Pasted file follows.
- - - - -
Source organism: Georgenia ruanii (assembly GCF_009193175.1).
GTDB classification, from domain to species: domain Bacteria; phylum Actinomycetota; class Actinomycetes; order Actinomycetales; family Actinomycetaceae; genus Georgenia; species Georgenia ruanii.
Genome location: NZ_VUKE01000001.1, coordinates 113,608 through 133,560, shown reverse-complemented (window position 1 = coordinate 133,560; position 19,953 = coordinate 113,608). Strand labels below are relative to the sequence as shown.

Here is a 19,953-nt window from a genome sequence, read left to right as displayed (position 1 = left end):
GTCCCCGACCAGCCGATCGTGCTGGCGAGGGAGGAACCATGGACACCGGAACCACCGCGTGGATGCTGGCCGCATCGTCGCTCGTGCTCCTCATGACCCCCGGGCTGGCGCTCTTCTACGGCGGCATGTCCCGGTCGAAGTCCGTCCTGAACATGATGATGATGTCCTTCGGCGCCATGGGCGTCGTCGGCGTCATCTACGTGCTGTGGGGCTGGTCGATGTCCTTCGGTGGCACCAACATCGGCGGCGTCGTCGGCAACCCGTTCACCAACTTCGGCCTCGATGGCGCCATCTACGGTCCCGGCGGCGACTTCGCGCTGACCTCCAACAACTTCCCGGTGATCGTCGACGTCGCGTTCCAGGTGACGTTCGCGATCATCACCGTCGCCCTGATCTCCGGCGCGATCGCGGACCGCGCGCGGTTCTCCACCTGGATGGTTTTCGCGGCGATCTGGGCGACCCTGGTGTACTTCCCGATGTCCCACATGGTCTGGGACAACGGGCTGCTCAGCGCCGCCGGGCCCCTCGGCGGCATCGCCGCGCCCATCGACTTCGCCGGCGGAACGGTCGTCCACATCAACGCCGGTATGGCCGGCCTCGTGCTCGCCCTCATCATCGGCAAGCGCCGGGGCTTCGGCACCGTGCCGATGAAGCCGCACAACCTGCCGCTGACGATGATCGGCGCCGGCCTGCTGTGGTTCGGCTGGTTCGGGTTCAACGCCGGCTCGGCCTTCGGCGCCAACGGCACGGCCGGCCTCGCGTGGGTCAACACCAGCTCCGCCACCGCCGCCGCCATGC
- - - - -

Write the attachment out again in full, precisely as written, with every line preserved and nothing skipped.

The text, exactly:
Source organism: Georgenia ruanii (assembly GCF_009193175.1).
GTDB classification, from domain to species: domain Bacteria; phylum Actinomycetota; class Actinomycetes; order Actinomycetales; family Actinomycetaceae; genus Georgenia; species Georgenia ruanii.
Genome location: NZ_VUKE01000001.1, coordinates 113,608 through 133,560, shown reverse-complemented (window position 1 = coordinate 133,560; position 19,953 = coordinate 113,608). Strand labels below are relative to the sequence as shown.

Here is a 19,953-nt window from a genome sequence, read left to right as displayed (position 1 = left end):
GTCCCCGACCAGCCGATCGTGCTGGCGAGGGAGGAACCATGGACACCGGAACCACCGCGTGGATGCTGGCCGCATCGTCGCTCGTGCTCCTCATGACCCCCGGGCTGGCGCTCTTCTACGGCGGCATGTCCCGGTCGAAGTCCGTCCTGAACATGATGATGATGTCCTTCGGCGCCATGGGCGTCGTCGGCGTCATCTACGTGCTGTGGGGCTGGTCGATGTCCTTCGGTGGCACCAACATCGGCGGCGTCGTCGGCAACCCGTTCACCAACTTCGGCCTCGATGGCGCCATCTACGGTCCCGGCGGCGACTTCGCGCTGACCTCCAACAACTTCCCGGTGATCGTCGACGTCGCGTTCCAGGTGACGTTCGCGATCATCACCGTCGCCCTGATCTCCGGCGCGATCGCGGACCGCGCGCGGTTCTCCACCTGGATGGTTTTCGCGGCGATCTGGGCGACCCTGGTGTACTTCCCGATGTCCCACATGGTCTGGGACAACGGGCTGCTCAGCGCCGCCGGGCCCCTCGGCGGCATCGCCGCGCCCATCGACTTCGCCGGCGGAACGGTCGTCCACATCAACGCCGGTATGGCCGGCCTCGTGCTCGCCCTCATCATCGGCAAGCGCCGGGGCTTCGGCACCGTGCCGATGAAGCCGCACAACCTGCCGCTGACGATGATCGGCGCCGGCCTGCTGTGGTTCGGCTGGTTCGGGTTCAACGCCGGCTCGGCCTTCGGCGCCAACGGCACGGCCGGCCTCGCGTGGGTCAACACCAGCTCCGCCACCGCCGCCGCCATGC